artist / participant
Luc Tuymans. Premonitions
Luc Tuymans (born Mortsel, Belgium, 1958) is one of the most influential artists on the contemporary art scene and his contribution to the renewal of painting in the 1990s is unanimously acknowledged. However, during his student days at Brussels’ Sint-Lukas Instituut, La Cambre Higher School of Visual Arts and Antwerp’s Royal Academy of Fine Artshe was far more interested in the immediacy of photographic and cinematographic techniques. Between 1980 and 1985, he set himself to writing screenplays and made several short films.
His love for painting resurfaced after 1985, and he has never stopped since. He used a personal repertoire of source images, mostly his own photographs and news media photographs. He would borrow them from various newspapers and magazines or from television or computer screens and rephotograph them using a Polaroid camera or smartphone. “From the very first, I had the idea I refer to as ‘authentic falsification’, in other words the idea of creating not new things but rather working with images that already existed in the collective memory and that everyone appropriates in their own way. That’s what makes a painting contemporary. Contemporaneity really deals with a document’s substance, breathing fresh life into it.”
His figurative canvases, spectral images painted in pastel hues with a reduced palette, tackle such historical and contemporary subjects as the Second World War, Belgium’s colonial past, religious authority, the power wielded by big companies, mistreatment of children and reality TV. Nevertheless, he enjoys directing the sets of images provided by reality, the media and our civilisation, dissolving them all the better to bring them back into view as archives or vague, fading memories, like phantoms or spectres.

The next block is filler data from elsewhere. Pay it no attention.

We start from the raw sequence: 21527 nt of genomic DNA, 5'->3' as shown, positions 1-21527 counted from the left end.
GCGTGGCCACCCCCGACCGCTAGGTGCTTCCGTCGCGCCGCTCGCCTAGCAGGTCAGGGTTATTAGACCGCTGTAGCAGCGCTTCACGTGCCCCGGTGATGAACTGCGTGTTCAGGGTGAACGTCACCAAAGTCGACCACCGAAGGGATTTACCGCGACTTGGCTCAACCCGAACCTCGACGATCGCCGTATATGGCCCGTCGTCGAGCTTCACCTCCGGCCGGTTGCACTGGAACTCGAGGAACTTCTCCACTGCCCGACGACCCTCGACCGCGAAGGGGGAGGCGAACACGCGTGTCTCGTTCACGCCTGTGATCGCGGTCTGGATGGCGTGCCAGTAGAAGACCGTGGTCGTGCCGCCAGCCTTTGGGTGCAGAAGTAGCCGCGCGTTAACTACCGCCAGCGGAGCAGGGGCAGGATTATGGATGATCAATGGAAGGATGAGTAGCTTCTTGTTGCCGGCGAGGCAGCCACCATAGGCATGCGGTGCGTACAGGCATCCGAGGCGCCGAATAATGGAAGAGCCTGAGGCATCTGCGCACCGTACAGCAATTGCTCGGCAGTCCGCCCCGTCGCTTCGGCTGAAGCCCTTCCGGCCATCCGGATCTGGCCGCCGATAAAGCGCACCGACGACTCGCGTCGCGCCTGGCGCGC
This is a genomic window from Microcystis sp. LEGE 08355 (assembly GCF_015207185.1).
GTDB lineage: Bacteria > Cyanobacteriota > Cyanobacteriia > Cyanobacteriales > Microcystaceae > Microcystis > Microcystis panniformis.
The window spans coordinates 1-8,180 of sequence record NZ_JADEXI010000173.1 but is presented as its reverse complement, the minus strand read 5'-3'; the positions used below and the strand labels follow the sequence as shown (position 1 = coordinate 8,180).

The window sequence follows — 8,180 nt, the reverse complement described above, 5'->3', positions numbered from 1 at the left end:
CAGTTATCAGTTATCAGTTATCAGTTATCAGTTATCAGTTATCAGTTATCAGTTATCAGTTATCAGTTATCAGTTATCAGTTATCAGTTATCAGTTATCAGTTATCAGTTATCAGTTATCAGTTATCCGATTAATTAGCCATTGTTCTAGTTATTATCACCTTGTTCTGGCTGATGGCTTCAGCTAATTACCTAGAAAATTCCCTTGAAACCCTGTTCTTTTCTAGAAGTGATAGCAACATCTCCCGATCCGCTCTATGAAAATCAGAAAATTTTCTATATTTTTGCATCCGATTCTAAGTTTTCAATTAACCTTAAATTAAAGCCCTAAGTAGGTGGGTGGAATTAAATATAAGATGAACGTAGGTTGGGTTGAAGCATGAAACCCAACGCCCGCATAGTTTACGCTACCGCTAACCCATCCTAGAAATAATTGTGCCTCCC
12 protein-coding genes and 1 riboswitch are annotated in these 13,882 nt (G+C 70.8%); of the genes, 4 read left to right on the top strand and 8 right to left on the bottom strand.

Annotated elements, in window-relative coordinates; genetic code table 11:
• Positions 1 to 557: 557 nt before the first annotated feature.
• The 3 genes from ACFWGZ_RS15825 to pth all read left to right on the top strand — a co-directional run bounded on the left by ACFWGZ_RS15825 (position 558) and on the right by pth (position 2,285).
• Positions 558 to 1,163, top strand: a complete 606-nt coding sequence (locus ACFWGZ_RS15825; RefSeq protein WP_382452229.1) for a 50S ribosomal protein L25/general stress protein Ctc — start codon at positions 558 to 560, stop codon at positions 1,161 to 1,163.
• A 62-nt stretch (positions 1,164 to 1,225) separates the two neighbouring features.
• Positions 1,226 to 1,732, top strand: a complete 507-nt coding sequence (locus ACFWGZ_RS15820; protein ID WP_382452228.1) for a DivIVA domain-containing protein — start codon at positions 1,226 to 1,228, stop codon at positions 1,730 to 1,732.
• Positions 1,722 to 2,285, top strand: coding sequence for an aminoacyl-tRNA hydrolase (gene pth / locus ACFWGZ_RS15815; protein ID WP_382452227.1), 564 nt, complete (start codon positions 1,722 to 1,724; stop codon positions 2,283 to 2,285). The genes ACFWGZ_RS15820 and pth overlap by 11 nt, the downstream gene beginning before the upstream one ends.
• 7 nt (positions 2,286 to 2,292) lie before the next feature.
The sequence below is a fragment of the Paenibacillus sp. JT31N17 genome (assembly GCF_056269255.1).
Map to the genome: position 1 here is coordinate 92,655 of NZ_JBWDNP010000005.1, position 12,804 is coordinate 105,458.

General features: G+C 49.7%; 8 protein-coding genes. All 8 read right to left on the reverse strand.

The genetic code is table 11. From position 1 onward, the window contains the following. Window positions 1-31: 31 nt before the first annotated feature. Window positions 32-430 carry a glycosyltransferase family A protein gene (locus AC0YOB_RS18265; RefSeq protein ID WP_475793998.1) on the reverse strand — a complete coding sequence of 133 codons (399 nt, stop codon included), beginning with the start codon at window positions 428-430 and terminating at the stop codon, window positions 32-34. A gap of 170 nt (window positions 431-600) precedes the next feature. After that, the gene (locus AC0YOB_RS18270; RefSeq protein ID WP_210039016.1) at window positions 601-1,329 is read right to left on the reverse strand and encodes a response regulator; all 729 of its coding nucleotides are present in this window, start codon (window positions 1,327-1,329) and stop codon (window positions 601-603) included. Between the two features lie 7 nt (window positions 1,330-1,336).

Through this back-and-forthing between conscious and unconscious, known and forgotten, real and memorised, Tuymans’ works reflect both the most intimate individual depths and the most general collective memory, and by doing so resonate in each and every one of us. As Tuymans himself asserts, “It’s a way of creating an inner distance vis-à-vis the image. I don’t believe that all images are true. I distrust them, and mine too. You must always be wary, always ask yourself questions.” Between subject and object, reality and representation, he forces us to look afresh at the image he provides every time we cast eyes upon it, to suspend our judgment and feelings so as to better reconsider our memories, reference points and ability to perceive and understand.
Since the 1990s, works on paper, from drawings to prints, have become an intrinsic part of his work. He has experimented with as many different reproduction techniques (including use of multiple limestone blocks, one per colour, for lithography, stencils set between ink and substrate for screen-printing, aquatinting with acid, and direct inking of substrates for single-print monotyping) as he has substrates (the traditional sheet of paper, wallpaper, PVC, etc.) and conditions governing image visibility (size, framing, materials, colours, tints, transparency, etc.).
Following the exhibition devoted to him at La Louvière’s Centre for Engraving and the Printed Image as part of Mons European Capital of Culture 2015, the exhibition scheduled to be held at LaM in autumn 2016 will use this corpus of images as a starting point. But it will also highlight the full range of his experiments and the lines of thought that lead to a work’s creation, from source image to choice of medium: pencil drawing, watercolour, print or painting… For his Le Temple series (1996), Tuymans based his work on a documentary on the Mormons and their huge personal databank. “I painted watercolours of surveillance camera images, then took Polaroids of the watercolours, then made watercolours of the Polaroids, and so on… I asked my printer to remove all the black and only use Van Dyck brown in its place, which he had never done before.” This ghostlike series of prints provides a perfect illustration of the border between representation and reality and its dissolution in the image that is at the root of all Tuymans’ work.
Marc Donnadieu, Curator in charge of contemporary art, assisted by Marie-Amélie Senot, associate curator